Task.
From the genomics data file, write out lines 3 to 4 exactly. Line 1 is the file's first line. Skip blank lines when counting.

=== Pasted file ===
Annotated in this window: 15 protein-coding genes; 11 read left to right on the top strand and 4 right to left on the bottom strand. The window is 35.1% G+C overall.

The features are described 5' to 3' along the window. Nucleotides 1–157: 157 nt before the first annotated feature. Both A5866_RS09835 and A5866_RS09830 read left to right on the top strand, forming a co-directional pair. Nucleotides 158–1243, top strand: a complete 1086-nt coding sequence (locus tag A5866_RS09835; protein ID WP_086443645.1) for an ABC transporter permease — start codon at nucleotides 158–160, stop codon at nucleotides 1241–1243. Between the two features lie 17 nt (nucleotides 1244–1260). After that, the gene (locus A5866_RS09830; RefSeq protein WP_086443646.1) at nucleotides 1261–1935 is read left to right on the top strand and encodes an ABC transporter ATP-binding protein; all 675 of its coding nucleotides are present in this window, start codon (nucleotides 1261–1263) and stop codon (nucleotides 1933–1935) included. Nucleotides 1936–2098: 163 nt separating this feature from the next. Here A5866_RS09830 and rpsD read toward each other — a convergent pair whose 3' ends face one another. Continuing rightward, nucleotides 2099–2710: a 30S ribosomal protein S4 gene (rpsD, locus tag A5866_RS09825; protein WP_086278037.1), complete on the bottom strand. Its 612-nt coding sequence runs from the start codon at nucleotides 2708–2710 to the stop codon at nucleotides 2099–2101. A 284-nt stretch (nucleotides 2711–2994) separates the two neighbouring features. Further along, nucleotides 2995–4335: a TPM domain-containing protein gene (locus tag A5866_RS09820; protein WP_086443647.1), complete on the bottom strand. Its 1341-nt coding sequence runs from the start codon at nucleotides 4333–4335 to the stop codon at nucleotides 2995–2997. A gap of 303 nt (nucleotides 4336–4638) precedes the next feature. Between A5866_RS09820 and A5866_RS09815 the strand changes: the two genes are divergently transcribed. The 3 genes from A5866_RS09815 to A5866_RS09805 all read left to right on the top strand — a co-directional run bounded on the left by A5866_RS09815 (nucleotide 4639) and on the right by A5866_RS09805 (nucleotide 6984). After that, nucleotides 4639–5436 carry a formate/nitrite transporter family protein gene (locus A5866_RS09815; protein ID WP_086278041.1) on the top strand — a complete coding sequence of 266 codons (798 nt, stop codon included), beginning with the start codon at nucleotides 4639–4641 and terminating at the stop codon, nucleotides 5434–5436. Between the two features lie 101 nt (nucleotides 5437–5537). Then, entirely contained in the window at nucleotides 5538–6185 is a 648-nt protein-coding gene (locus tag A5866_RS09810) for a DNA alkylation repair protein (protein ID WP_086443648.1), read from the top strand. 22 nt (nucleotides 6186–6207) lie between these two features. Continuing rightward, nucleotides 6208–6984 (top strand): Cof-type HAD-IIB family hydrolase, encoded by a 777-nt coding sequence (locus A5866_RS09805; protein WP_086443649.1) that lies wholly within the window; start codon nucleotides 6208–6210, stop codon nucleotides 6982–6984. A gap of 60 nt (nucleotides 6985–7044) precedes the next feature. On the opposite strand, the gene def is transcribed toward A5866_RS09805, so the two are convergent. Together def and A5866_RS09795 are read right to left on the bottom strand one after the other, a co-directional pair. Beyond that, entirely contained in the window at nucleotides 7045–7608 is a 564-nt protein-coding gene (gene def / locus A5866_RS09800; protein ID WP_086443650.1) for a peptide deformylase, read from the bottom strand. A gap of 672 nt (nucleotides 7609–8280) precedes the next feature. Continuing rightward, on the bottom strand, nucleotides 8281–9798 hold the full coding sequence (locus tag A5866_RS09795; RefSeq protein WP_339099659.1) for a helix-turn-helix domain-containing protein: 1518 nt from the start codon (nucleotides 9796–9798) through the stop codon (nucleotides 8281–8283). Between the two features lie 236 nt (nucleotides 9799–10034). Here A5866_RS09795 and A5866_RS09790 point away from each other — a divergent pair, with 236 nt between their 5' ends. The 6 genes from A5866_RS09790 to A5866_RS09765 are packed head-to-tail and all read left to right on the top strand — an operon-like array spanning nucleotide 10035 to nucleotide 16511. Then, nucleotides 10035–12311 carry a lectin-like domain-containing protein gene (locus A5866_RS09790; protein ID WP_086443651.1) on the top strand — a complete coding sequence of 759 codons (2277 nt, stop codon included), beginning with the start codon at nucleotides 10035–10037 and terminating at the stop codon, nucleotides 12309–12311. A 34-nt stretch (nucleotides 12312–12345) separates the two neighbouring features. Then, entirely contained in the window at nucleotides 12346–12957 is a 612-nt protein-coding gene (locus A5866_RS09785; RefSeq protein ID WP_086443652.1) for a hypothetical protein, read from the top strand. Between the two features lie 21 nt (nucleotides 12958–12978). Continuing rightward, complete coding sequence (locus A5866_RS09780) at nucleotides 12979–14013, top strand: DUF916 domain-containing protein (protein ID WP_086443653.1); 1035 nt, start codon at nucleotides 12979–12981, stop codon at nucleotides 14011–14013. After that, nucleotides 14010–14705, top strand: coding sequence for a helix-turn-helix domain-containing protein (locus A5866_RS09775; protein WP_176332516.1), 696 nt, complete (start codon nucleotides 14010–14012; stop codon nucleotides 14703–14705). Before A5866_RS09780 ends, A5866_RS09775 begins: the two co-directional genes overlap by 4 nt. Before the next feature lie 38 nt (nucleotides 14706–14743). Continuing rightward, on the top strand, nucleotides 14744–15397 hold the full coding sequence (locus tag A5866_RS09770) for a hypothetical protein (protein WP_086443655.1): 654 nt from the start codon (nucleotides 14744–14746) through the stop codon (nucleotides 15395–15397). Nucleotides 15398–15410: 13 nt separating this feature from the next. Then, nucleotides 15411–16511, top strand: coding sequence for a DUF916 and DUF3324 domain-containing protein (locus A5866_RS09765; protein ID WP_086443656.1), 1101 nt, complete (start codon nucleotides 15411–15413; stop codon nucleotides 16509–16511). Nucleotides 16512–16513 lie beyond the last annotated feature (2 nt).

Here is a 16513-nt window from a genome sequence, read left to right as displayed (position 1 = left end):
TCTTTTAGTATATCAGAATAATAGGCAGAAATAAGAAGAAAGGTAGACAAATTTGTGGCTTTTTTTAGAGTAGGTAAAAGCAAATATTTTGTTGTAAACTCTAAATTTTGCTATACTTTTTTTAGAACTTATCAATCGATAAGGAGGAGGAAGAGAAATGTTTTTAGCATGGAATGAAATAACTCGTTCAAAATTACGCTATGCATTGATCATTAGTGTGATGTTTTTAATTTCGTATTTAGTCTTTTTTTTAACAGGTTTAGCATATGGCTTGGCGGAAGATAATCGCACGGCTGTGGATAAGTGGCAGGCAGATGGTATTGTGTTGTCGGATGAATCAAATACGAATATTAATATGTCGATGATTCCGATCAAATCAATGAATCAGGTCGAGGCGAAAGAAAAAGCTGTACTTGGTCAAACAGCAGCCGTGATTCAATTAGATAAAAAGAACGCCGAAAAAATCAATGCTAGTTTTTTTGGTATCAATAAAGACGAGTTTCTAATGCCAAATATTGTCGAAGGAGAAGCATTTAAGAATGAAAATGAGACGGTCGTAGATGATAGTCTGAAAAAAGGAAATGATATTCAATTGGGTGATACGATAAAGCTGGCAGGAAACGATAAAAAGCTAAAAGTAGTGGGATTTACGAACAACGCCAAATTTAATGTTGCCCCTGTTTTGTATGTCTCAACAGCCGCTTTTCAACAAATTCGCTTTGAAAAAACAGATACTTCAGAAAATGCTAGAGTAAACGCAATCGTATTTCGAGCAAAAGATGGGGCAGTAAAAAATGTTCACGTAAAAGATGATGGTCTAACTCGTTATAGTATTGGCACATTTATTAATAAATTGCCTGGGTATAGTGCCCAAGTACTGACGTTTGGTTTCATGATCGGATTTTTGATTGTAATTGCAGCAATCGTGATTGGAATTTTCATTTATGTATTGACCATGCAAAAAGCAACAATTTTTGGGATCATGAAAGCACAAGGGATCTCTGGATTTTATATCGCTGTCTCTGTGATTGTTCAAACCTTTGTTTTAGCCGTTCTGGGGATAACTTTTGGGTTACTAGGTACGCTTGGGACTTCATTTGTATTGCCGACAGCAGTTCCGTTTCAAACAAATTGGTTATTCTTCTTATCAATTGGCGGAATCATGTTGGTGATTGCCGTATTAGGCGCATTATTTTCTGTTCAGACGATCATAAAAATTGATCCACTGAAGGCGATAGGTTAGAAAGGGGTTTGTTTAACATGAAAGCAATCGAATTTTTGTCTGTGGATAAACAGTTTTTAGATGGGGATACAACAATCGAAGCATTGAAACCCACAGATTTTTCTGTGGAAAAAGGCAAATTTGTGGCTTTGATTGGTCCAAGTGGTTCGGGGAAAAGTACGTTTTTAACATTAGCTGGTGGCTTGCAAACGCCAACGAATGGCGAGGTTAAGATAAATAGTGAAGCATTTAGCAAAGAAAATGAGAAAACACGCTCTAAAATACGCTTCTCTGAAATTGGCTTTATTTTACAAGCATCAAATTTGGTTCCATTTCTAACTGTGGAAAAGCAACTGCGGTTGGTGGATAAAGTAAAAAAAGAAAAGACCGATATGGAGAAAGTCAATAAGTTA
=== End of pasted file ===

Here is a 16513-nt window from a genome sequence, read left to right as displayed (position 1 = left end):
TCTTTTAGTATATCAGAATAATAGGCAGAAATAAGAAGAAAGGTAGACAAATTTGTGGCTTTTTTTAGAGTAGGTAAAAGCAAATATTTTGTTGTAAACTCTAAATTTTGCTATACTTTTTTTAGAACTTATCAATCGATAAGGAGGAGGAAGAGAAATGTTTTTAGCATGGAATGAAATAACTCGTTCAAAATTACGCTATGCATTGATCATTAGTGTGATGTTTTTAATTTCGTATTTAGTCTTTTTTTTAACAGGTTTAGCATATGGCTTGGCGGAAGATAATCGCACGGCTGTGGATAAGTGGCAGGCAGATGGTATTGTGTTGTCGGATGAATCAAATACGAATATTAATATGTCGATGATTCCGATCAAATCAATGAATCAGGTCGAGGCGAAAGAAAAAGCTGTACTTGGTCAAACAGCAGCCGTGATTCAATTAGATAAAAAGAACGCCGAAAAAATCAATGCTAGTTTTTTTGGTATCAATAAAGACGAGTTTCTAATGCCAAATATTGTCGAAGGAGAAGCATTTAAGAATGAAAATGAGACGGTCGTAGATGATAGTCTGAAAAAAGGAAATGATATTCAATTGGGTGATACGATAAAGCTGGCAGGAAACGATAAAAAGCTAAAAGTAGTGGGATTTACGAACAACGCCAAATTTAATGTTGCCCCTGTTTTGTATGTCTCAACAGCCGCTTTTCAACAAATTCGCTTTGAAAAAACAGATACTTCAGAAAATGCTAGAGTAAACGCAATCGTATTTCGAGCAAAAGATGGGGCAGTAAAAAATGTTCACGTAAAAGATGATGGTCTAACTCGTTATAGTATTGGCACATTTATTAATAAATTGCCTGGGTATAGTGCCCAAGTACTGACGTTTGGTTTCATGATCGGATTTTTGATTGTAATTGCAGCAATCGTGATTGGAATTTTCATTTATGTATTGACCATGCAAAAAGCAACAATTTTTGGGATCATGAAAGCACAAGGGATCTCTGGATTTTATATCGCTGTCTCTGTGATTGTTCAAACCTTTGTTTTAGCCGTTCTGGGGATAACTTTTGGGTTACTAGGTACGCTTGGGACTTCATTTGTATTGCCGACAGCAGTTCCGTTTCAAACAAATTGGTTATTCTTCTTATCAATTGGCGGAATCATGTTGGTGATTGCCGTATTAGGCGCATTATTTTCTGTTCAGACGATCATAAAAATTGATCCACTGAAGGCGATAGGTTAGAAAGGGGTTTGTTTAACATGAAAGCAATCGAATTTTTGTCTGTGGATAAACAGTTTTTAGATGGGGATACAACAATCGAAGCATTGAAACCCACAGATTTTTCTGTGGAAAAAGGCAAATTTGTGGCTTTGATTGGTCCAAGTGGTTCGGGGAAAAGTACGTTTTTAACATTAGCTGGTGGCTTGCAAACGCCAACGAATGGCGAGGTTAAGATAAATAGTGAAGCATTTAGCAAAGAAAATGAGAAAACACGCTCTAAAATACGCTTCTCTGAAATTGGCTTTATTTTACAAGCATCAAATTTGGTTCCATTTCTAACTGTGGAAAAGCAACTGCGGTTGGTGGATAAAGTAAAAAAAGAAAAGACCGATATGGAGAAAGTCAATAAGTTA